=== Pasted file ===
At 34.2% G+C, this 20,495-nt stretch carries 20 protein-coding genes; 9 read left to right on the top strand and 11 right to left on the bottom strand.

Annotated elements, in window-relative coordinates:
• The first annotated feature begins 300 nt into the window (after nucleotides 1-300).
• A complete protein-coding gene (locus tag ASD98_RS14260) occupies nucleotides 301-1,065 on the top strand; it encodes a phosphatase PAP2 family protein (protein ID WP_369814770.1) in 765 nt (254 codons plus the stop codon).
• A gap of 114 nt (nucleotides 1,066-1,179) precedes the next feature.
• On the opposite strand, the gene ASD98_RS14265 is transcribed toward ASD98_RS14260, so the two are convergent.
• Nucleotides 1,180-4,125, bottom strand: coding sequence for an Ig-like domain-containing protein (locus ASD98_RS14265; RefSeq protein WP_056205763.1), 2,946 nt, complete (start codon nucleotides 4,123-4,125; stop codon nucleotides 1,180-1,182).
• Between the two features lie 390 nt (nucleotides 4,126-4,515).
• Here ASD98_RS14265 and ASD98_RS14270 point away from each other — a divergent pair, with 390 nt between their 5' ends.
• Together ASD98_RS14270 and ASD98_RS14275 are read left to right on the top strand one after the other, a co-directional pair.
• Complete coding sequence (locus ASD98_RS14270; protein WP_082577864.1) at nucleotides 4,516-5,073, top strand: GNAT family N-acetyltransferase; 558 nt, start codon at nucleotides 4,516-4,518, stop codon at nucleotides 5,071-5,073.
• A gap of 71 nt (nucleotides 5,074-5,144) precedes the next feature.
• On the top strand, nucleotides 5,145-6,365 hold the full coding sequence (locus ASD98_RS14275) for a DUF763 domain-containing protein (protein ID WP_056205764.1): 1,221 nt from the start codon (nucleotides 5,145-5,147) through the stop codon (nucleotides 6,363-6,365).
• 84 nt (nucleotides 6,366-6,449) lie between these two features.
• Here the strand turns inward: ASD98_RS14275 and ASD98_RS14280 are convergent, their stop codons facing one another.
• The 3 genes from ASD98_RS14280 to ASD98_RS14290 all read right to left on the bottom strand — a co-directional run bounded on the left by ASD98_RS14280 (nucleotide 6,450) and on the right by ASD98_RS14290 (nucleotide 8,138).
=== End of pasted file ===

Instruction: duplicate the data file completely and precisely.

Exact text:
At 34.2% G+C, this 20,495-nt stretch carries 20 protein-coding genes; 9 read left to right on the top strand and 11 right to left on the bottom strand.

Annotated elements, in window-relative coordinates:
• The first annotated feature begins 300 nt into the window (after nucleotides 1-300).
• A complete protein-coding gene (locus tag ASD98_RS14260) occupies nucleotides 301-1,065 on the top strand; it encodes a phosphatase PAP2 family protein (protein ID WP_369814770.1) in 765 nt (254 codons plus the stop codon).
• A gap of 114 nt (nucleotides 1,066-1,179) precedes the next feature.
• On the opposite strand, the gene ASD98_RS14265 is transcribed toward ASD98_RS14260, so the two are convergent.
• Nucleotides 1,180-4,125, bottom strand: coding sequence for an Ig-like domain-containing protein (locus ASD98_RS14265; RefSeq protein WP_056205763.1), 2,946 nt, complete (start codon nucleotides 4,123-4,125; stop codon nucleotides 1,180-1,182).
• Between the two features lie 390 nt (nucleotides 4,126-4,515).
• Here ASD98_RS14265 and ASD98_RS14270 point away from each other — a divergent pair, with 390 nt between their 5' ends.
• Together ASD98_RS14270 and ASD98_RS14275 are read left to right on the top strand one after the other, a co-directional pair.
• Complete coding sequence (locus ASD98_RS14270; protein WP_082577864.1) at nucleotides 4,516-5,073, top strand: GNAT family N-acetyltransferase; 558 nt, start codon at nucleotides 4,516-4,518, stop codon at nucleotides 5,071-5,073.
• A gap of 71 nt (nucleotides 5,074-5,144) precedes the next feature.
• On the top strand, nucleotides 5,145-6,365 hold the full coding sequence (locus ASD98_RS14275) for a DUF763 domain-containing protein (protein ID WP_056205764.1): 1,221 nt from the start codon (nucleotides 5,145-5,147) through the stop codon (nucleotides 6,363-6,365).
• 84 nt (nucleotides 6,366-6,449) lie between these two features.
• Here the strand turns inward: ASD98_RS14275 and ASD98_RS14280 are convergent, their stop codons facing one another.
• The 3 genes from ASD98_RS14280 to ASD98_RS14290 all read right to left on the bottom strand — a co-directional run bounded on the left by ASD98_RS14280 (nucleotide 6,450) and on the right by ASD98_RS14290 (nucleotide 8,138).